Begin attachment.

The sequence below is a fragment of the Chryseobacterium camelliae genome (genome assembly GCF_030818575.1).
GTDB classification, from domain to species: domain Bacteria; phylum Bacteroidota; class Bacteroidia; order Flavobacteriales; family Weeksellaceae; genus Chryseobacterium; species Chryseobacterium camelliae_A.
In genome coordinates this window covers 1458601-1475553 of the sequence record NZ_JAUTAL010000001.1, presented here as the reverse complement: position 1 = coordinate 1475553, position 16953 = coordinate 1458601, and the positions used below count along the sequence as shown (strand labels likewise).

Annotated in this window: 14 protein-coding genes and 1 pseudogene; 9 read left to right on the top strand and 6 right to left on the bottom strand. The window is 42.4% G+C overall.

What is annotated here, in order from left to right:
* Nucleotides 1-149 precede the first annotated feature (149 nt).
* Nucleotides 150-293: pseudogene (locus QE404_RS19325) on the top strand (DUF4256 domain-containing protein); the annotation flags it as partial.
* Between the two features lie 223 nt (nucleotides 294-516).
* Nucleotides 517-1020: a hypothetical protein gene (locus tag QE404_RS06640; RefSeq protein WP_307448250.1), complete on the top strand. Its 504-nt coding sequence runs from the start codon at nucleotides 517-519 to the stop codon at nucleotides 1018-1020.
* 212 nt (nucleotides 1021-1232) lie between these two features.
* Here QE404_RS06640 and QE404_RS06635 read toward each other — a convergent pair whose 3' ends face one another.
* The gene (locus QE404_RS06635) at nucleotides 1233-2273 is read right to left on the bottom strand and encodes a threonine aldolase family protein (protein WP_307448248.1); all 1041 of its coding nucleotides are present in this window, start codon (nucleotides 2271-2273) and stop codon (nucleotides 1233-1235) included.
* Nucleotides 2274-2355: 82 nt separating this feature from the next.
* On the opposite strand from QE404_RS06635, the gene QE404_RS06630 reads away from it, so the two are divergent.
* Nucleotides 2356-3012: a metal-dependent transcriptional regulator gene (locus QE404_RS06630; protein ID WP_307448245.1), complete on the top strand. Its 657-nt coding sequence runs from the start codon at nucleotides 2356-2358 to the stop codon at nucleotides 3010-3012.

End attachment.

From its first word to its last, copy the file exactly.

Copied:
The sequence below is a fragment of the Chryseobacterium camelliae genome (genome assembly GCF_030818575.1).
GTDB classification, from domain to species: domain Bacteria; phylum Bacteroidota; class Bacteroidia; order Flavobacteriales; family Weeksellaceae; genus Chryseobacterium; species Chryseobacterium camelliae_A.
In genome coordinates this window covers 1458601-1475553 of the sequence record NZ_JAUTAL010000001.1, presented here as the reverse complement: position 1 = coordinate 1475553, position 16953 = coordinate 1458601, and the positions used below count along the sequence as shown (strand labels likewise).

Annotated in this window: 14 protein-coding genes and 1 pseudogene; 9 read left to right on the top strand and 6 right to left on the bottom strand. The window is 42.4% G+C overall.

What is annotated here, in order from left to right:
* Nucleotides 1-149 precede the first annotated feature (149 nt).
* Nucleotides 150-293: pseudogene (locus QE404_RS19325) on the top strand (DUF4256 domain-containing protein); the annotation flags it as partial.
* Between the two features lie 223 nt (nucleotides 294-516).
* Nucleotides 517-1020: a hypothetical protein gene (locus tag QE404_RS06640; RefSeq protein WP_307448250.1), complete on the top strand. Its 504-nt coding sequence runs from the start codon at nucleotides 517-519 to the stop codon at nucleotides 1018-1020.
* 212 nt (nucleotides 1021-1232) lie between these two features.
* Here QE404_RS06640 and QE404_RS06635 read toward each other — a convergent pair whose 3' ends face one another.
* The gene (locus QE404_RS06635) at nucleotides 1233-2273 is read right to left on the bottom strand and encodes a threonine aldolase family protein (protein WP_307448248.1); all 1041 of its coding nucleotides are present in this window, start codon (nucleotides 2271-2273) and stop codon (nucleotides 1233-1235) included.
* Nucleotides 2274-2355: 82 nt separating this feature from the next.
* On the opposite strand from QE404_RS06635, the gene QE404_RS06630 reads away from it, so the two are divergent.
* Nucleotides 2356-3012: a metal-dependent transcriptional regulator gene (locus QE404_RS06630; protein ID WP_307448245.1), complete on the top strand. Its 657-nt coding sequence runs from the start codon at nucleotides 2356-2358 to the stop codon at nucleotides 3010-3012.